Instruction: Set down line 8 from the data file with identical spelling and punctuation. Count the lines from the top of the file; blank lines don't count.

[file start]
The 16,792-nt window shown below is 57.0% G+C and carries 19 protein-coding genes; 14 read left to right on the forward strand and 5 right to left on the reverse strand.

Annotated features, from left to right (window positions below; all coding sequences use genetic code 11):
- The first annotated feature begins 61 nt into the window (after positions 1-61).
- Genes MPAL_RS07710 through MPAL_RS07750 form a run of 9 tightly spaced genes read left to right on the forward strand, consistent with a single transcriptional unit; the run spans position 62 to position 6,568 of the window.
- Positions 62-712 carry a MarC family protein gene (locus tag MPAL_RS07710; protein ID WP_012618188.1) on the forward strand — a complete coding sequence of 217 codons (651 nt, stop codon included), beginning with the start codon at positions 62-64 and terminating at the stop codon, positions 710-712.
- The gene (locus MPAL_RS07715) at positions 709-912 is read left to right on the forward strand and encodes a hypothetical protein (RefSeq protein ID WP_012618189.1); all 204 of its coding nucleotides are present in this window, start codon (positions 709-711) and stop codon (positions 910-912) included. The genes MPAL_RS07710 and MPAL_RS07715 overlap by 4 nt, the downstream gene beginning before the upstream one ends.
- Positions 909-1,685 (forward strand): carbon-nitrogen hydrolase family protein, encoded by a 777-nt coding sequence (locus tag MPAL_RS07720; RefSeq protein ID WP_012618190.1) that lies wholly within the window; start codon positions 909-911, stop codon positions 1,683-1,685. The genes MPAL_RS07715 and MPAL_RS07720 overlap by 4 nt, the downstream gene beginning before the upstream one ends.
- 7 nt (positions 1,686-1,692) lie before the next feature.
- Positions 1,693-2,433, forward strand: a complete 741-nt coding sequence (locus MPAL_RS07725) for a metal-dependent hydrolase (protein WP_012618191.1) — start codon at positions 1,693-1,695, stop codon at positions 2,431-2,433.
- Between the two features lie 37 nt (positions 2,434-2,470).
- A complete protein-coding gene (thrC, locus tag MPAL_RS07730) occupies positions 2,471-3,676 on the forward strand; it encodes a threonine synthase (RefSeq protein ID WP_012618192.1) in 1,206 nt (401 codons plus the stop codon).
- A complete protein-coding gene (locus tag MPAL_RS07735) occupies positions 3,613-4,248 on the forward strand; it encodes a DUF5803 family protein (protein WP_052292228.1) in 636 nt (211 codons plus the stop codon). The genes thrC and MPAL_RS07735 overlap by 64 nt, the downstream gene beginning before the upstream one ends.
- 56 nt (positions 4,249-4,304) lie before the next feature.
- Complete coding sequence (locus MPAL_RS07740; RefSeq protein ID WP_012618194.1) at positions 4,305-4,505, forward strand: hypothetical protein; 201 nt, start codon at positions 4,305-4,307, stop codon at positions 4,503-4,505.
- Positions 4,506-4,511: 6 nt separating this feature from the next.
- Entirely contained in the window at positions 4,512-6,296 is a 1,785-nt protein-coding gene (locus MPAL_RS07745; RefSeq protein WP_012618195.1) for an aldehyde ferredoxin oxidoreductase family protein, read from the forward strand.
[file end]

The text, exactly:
- 7 nt (positions 1,686-1,692) lie before the next feature.